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The Best PMS Vitamins: What Vitamins Are Good for PMS?

If you have a period, chances are you’re well acquainted with premenstrual syndrome (PMS). By some estimates, more than 90% of women have experienced some form of PMS. And because there are as many as 150 physical, behavioral, emotional, and cognitive symptoms associated with PMS, that means you can expect to experience some combination of symptoms like irritability, depression, uncontrolled crying, bloating, breast tenderness, headaches, cramps, acne, brain fog, and muscle aches … Every. Single. Month.

These are pretty major symptoms, and for many women, they’re severe enough to impair normal daily functioning. PMS causes real suffering for a lot of women, and yet, it continues to be minimized and treated as a joke. Even doctors are often dismissive of it

News flash: What if we told you it doesn’t have to be this way? Although PMS is extremely common, it isn’t “normal.” We’ve been told it’s just part of being a woman, but in truth, there are a lot of things you can do to alleviate PMS symptoms, starting with taking a good PMS vitamin.

PMS vitamins

What causes PMS?

First, let’s take a quick look at what causes PMS. A lot of it comes down to abnormal fluctuations in hormones or sensitivity to chemical changes in the brain. 

Have you ever heard someone describe a woman with PMS as “being hormonal”? I’ve said it myself: I’ll tell my husband I’m hormonal so that if I start crying for no apparent reason, he won’t be alarmed (or think he’s done something wrong). But when we say a woman is “hormonal,” what we really mean is, she’s emotional, irrational, or downright crazy. These negative connotations around the word “hormonal” aren’t just dismissive — they’re inaccurate.  

All humans are hormonal, in the sense that our bodies are full of different hormones that are necessary for good health and well-being. Abnormal fluctuations in these hormones can cause all kinds of health issues — and not just for women. Throughout the menstrual cycle, which lasts roughly 28 days, hormones are constantly changing. And the changes in mood and other symptoms that occur during PMS aren’t caused by excessive hormones, but rather by a sudden drop in hormones.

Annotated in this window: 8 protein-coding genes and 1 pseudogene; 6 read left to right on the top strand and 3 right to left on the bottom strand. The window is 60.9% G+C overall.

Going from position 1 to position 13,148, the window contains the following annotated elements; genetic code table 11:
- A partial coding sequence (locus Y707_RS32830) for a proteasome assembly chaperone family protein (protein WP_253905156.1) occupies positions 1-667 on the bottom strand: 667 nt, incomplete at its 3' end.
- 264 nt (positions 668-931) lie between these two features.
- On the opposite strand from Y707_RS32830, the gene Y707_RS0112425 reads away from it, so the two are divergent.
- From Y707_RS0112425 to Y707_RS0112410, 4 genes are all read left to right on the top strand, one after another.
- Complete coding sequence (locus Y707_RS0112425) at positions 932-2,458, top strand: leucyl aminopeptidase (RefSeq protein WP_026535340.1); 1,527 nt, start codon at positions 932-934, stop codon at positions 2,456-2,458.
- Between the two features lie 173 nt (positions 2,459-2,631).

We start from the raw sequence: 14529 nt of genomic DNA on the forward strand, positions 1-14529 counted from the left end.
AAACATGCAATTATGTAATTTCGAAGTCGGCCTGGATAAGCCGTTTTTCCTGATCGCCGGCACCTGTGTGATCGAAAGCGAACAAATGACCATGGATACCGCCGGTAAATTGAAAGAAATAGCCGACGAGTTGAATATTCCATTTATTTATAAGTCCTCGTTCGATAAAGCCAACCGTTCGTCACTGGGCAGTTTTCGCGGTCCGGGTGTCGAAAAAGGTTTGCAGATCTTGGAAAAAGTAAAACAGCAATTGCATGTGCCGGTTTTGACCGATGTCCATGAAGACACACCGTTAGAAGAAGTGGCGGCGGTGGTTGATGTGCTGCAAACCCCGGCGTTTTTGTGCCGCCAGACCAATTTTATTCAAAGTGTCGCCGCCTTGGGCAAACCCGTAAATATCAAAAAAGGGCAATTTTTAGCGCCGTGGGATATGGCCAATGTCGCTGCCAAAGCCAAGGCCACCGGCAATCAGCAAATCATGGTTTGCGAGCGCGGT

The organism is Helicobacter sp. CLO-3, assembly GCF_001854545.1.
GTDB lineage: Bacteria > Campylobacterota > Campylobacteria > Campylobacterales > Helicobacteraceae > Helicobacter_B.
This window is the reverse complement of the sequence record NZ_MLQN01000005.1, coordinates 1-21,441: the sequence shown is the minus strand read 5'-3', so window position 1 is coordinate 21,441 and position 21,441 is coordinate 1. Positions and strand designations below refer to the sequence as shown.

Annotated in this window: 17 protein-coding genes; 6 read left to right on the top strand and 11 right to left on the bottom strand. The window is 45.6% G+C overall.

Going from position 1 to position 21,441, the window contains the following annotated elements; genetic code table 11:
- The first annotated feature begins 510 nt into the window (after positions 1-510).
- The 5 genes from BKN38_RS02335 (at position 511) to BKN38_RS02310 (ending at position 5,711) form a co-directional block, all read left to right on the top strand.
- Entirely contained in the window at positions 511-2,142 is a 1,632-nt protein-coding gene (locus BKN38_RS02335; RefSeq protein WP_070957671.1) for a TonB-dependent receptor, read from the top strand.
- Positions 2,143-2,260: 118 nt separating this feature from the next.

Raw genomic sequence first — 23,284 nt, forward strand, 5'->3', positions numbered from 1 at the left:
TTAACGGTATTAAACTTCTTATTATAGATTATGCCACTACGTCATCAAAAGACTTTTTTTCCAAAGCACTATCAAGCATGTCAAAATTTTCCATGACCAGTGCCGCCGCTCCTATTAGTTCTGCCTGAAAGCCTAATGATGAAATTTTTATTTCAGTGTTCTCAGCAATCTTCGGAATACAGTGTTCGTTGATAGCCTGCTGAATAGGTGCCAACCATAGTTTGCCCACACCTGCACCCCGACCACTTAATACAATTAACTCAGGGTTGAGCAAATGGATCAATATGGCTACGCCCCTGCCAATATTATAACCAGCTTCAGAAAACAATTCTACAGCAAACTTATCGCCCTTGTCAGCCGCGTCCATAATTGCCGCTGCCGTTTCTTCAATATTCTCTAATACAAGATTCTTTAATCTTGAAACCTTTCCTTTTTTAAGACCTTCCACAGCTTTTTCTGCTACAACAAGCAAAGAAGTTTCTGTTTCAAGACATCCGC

But PMS isn’t just about hormones. Neurotransmitters also play a role. These molecules — which include serotonin and dopamine — transmit messages throughout the body, and also help control mood and regulate emotions. Neurotransmitters are naturally produced by the body, but many factors (like digestive issues or the use of some prescription drugs) can impair the body’s ability to build them. And what happens when neurotransmitters are low? The risk of depression increases. 

Diet, lifestyle, and stress management can all help balance hormone levels and neurotransmitter production. That’s where PMS vitamins come in.

What vitamins are best for PMS?

Research shows that numerous vitamin and mineral supplements can help relieve PMS symptoms.1  These vitamins and minerals help in different ways. Some help balance hormones. Others aid in the production of neurotransmitters, which can make those PMS mood swings less severe. 

Some vitamins and minerals that can help with PMS symptoms include:1

  • Magnesium 
  • Vitamin B
  • Vitamin D
  • Calcium

What’s inside Pixie Balance (and why) 

We’ve formulated Pixie Balance with some of the best research-backed ingredients for alleviating common PMS symptoms. This PMS supplement contains magnesium, vitamin B6, and a combination of plant-based ingredients to help make that time of the month more tolerable. 

Each ingredient in Pixie Balance has been carefully chosen to help relieve PMS symptoms and balance hormones for women in all stages of life.

Magnesium Glycinate, 12mg

Used for: menstrual cramps, PMS migraines, stress relief

What it is: Magnesium, also known as the “miracle mineral for periods” is a mineral needed for hundreds of biochemical reactions in the body. In fact, every cell in the body needs magnesium to function properly. You can get magnesium from the foods you eat, but many people don’t get enough.

What it does: Magnesium is necessary for proper muscle function. Low levels of magnesium can lead to muscle twitches, tremors, and cramps. Yep, that includes those dreaded menstrual cramps.2 When taken daily, magnesium can help relax the muscles of the uterus and ease period cramps.2

Learn more about magnesium

Regularly taking magnesium supplements can also help preventmenstrual migraines.3 If you’ve ever had a menstrual migraine, you know just how debilitating they can be. There’s nothing worse than lying in bed all day because any light, smells, sounds, or movement make you completely nauseated. 

Magnesium also calms the nervous system and helps reduce stress and anxiety, which can in turn lead to better menstrual health and overall health.4 Stress can throw your hormones out of whack, leading to weight gain, missed periods, mood swings, and other health issues. 

How much magnesium should I take for PMS?
The Recommended Dietary Allowance (RDA) for magnesium is 310-320 mg for healthy adult women. Try to get most of your magnesium from your diet, as high doses of magnesium from supplements can cause digestive issues such as diarrhea and cramping. Dark leafy greens (like spinach and kale), legumes, nuts, seeds, and even dark chocolate are all good sources of magnesium.

Pixie Balance contains 12mg of magnesium per serving, or 3% of the RDA. 

Warning: Talk to your doctor before taking magnesium supplements if you have kidney disease.

Vitamin B6, 20 mg

Used for: Mood swings, cravings

What it is: Vitamin B6, also known as pyridoxine, is a water-soluble vitamin found in many foods. It’s needed for many processes in the body, including helping the body turn food into energy. It’s also important for a healthy brain and a strong immune system. Because water-soluble vitamins are not stored in the body, they must be replenished daily.